If the problem is not inside your application but in the area surrounding it (the application server, external libraries, network stack etc.) could you rollback there? I know I couldn’t have.
These days I suggest to keep as much information under version control as possible. This includes all the external libraries you are using (
Gemfile.lock) as well as the configuration of your servers, your services and databases and their specific versions. Depending on your deployment setup it still might be hard to recreate a certain environment for your application given these configuration points. But at least you know which version worked. You know the specific versions of all services that worked.
Tools like Puppet, Chef, Ansible and, of course, Docker and Kubernetes make it way easier to (re)create environments today. But that does not free you of the responsibility to know which configuration to actually use. For that you still need proper configuration management.
I am preparing a workshop for a client about this topic. They noticed their needs and want to improve their situation. If this is something that you would be interested as well, then let me know. I could give you some things to read about it or ask the right question so you could figure things out on your own?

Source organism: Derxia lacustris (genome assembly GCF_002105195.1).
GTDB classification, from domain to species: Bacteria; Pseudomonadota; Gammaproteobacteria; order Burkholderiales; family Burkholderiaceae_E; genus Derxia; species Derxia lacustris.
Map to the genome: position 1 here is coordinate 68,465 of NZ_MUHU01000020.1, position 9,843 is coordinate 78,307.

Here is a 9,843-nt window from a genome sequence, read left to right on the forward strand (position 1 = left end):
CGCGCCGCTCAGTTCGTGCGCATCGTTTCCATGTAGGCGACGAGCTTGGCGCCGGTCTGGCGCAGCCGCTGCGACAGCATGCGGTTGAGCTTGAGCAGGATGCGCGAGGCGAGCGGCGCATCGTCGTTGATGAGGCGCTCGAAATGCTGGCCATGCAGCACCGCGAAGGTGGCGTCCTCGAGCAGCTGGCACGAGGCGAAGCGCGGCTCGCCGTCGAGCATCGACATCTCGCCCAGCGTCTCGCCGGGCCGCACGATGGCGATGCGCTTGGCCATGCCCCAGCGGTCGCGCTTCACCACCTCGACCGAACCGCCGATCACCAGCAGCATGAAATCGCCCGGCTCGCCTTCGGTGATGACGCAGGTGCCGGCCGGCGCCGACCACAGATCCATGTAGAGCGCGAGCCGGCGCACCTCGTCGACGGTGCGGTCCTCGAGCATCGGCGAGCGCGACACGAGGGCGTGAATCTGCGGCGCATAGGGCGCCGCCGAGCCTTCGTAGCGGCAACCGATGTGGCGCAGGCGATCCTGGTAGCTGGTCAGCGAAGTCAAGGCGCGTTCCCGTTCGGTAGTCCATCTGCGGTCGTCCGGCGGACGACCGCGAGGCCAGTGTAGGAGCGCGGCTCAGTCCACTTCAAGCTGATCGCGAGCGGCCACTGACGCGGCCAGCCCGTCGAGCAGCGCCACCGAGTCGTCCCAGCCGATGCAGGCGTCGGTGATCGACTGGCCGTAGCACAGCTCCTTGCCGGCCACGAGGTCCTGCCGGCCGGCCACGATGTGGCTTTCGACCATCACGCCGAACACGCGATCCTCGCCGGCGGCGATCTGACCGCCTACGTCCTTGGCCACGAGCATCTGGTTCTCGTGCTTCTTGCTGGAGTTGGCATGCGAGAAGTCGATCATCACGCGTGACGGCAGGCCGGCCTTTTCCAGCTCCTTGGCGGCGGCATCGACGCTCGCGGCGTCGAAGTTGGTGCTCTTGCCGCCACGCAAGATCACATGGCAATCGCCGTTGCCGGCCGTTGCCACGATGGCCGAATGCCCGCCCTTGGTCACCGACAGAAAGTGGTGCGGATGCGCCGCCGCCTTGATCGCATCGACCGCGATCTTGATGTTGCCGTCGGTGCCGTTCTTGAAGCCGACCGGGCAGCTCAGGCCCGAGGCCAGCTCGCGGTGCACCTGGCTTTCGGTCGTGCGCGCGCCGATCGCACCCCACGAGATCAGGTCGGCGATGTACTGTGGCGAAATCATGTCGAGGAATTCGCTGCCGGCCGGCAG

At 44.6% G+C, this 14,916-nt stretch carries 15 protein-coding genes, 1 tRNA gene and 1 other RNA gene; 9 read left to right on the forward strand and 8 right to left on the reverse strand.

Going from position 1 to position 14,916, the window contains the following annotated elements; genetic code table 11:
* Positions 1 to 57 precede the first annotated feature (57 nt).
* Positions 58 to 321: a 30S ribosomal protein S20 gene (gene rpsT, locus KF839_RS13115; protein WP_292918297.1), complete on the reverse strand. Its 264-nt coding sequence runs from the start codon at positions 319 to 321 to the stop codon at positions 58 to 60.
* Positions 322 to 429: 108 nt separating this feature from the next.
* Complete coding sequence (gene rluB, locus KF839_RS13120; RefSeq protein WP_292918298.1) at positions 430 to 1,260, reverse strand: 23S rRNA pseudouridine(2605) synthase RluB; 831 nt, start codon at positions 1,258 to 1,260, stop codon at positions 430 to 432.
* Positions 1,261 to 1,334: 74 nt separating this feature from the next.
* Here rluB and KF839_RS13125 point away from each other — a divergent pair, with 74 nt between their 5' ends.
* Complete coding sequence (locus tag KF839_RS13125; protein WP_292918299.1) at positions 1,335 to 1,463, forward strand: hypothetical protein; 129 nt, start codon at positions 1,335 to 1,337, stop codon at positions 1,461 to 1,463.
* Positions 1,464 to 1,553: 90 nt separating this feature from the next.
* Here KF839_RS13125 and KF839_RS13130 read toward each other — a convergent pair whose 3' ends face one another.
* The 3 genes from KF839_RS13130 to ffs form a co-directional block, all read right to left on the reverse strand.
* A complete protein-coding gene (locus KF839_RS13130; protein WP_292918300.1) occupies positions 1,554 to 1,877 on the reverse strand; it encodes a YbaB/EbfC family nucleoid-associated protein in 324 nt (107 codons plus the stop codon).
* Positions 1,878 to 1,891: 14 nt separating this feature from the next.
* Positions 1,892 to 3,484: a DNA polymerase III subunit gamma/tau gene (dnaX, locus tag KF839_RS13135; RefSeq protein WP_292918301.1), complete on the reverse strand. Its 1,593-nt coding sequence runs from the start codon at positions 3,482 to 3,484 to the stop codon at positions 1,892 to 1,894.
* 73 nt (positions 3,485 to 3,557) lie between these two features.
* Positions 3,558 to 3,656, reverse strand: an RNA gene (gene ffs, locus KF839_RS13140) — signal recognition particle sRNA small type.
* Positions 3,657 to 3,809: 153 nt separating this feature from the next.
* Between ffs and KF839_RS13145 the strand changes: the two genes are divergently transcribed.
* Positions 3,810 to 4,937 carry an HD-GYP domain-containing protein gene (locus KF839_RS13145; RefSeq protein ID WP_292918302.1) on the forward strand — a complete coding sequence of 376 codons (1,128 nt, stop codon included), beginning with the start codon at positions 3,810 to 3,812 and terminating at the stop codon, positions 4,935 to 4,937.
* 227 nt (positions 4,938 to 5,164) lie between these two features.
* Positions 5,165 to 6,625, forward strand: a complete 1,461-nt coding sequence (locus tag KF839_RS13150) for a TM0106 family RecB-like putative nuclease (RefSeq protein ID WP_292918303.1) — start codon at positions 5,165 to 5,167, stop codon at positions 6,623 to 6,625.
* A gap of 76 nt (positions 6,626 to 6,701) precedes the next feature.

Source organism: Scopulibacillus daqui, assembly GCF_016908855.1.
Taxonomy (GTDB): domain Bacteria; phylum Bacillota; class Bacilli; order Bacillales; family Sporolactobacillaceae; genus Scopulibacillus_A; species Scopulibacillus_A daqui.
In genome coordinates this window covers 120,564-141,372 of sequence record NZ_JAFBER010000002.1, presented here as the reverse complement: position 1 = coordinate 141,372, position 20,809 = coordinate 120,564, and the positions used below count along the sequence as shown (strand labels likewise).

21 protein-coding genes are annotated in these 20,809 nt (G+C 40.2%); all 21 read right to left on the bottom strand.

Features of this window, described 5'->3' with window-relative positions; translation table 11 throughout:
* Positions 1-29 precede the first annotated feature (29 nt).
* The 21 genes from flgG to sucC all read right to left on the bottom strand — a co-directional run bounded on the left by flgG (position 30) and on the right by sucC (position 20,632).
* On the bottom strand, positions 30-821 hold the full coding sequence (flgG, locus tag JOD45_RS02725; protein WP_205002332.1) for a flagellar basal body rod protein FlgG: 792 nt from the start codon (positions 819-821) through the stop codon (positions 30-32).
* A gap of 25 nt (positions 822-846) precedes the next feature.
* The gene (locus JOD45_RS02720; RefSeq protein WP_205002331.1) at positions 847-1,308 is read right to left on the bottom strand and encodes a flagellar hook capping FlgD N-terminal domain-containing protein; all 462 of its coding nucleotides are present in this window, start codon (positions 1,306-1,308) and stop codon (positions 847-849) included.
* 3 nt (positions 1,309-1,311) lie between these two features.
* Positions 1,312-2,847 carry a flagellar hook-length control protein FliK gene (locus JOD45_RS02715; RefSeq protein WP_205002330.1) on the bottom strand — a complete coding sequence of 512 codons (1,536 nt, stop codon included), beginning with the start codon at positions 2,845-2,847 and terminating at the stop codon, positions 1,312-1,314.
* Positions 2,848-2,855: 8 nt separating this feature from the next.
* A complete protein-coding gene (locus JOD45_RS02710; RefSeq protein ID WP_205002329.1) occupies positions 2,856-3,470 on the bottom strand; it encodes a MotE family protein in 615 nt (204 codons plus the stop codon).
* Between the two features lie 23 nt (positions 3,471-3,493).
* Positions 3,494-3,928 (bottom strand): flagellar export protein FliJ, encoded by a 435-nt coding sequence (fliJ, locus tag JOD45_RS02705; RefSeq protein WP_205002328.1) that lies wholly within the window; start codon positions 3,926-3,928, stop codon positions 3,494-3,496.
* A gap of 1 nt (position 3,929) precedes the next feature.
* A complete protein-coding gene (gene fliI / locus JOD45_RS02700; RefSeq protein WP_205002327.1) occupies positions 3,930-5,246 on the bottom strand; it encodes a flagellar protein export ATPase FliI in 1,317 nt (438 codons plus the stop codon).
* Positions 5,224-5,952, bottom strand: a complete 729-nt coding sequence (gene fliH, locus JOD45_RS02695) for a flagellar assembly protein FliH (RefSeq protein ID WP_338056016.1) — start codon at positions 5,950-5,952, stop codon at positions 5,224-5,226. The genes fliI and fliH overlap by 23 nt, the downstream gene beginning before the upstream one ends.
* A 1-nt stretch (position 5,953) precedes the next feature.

A few weeks ago I suggested that you should integrate the usage of Linters into your projects as a first step in monitoring and improving your code’s quality.
If you went that way (or if you are using Linters a longer time already) you most likely adjusted the given rules for your code. Many people start to use ESLint with ReactJS and the Airbnb ruleset. This is totally fine. I bet you didn’t like some of their rules, though. You adjusted them. And perhaps you commited the
.eslintrc.yml to your repository? If you did so, that’s not bad.
I would kindly suggest one small change:
Create a new repository where you keep all your Linter configuration files (
.rubocop.yml etc.). As a next step you clone the new repository to your developers’ computers.
This makes it easier to use the rules in a new project. All projects will be consistent in which rules they use. Your team can cooperate on designing new rules (or changing existing ones) and everybody is only a
git pull away from receiving the new rules.
If you want to get fancy, you can work with symlinks in your projects, so you never need to copy and paste the files. This adds a step to your CI workflow: You have to clone the linter-repo there as well. Otherwise your lint jobs cannot work properly.